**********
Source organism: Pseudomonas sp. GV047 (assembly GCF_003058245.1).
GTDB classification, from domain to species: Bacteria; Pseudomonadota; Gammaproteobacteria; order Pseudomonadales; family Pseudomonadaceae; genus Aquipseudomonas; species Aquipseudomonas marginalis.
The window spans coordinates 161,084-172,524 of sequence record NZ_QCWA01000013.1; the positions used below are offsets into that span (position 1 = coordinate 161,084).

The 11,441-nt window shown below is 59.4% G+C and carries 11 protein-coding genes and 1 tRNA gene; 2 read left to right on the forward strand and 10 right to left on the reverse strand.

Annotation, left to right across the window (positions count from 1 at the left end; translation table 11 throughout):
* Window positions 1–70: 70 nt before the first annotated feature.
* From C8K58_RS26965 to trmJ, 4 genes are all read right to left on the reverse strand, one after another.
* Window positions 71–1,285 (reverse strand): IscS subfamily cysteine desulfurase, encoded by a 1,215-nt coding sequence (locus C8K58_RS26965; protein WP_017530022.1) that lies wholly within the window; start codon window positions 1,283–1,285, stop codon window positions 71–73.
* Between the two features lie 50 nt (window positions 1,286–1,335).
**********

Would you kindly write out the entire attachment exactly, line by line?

Source organism: Pseudomonas sp. GV047 (assembly GCF_003058245.1).
GTDB classification, from domain to species: Bacteria; Pseudomonadota; Gammaproteobacteria; order Pseudomonadales; family Pseudomonadaceae; genus Aquipseudomonas; species Aquipseudomonas marginalis.
The window spans coordinates 161,084-172,524 of sequence record NZ_QCWA01000013.1; the positions used below are offsets into that span (position 1 = coordinate 161,084).

The 11,441-nt window shown below is 59.4% G+C and carries 11 protein-coding genes and 1 tRNA gene; 2 read left to right on the forward strand and 10 right to left on the reverse strand.

Annotation, left to right across the window (positions count from 1 at the left end; translation table 11 throughout):
* Window positions 1–70: 70 nt before the first annotated feature.
* From C8K58_RS26965 to trmJ, 4 genes are all read right to left on the reverse strand, one after another.
* Window positions 71–1,285 (reverse strand): IscS subfamily cysteine desulfurase, encoded by a 1,215-nt coding sequence (locus C8K58_RS26965; protein WP_017530022.1) that lies wholly within the window; start codon window positions 1,283–1,285, stop codon window positions 71–73.
* Between the two features lie 50 nt (window positions 1,286–1,335).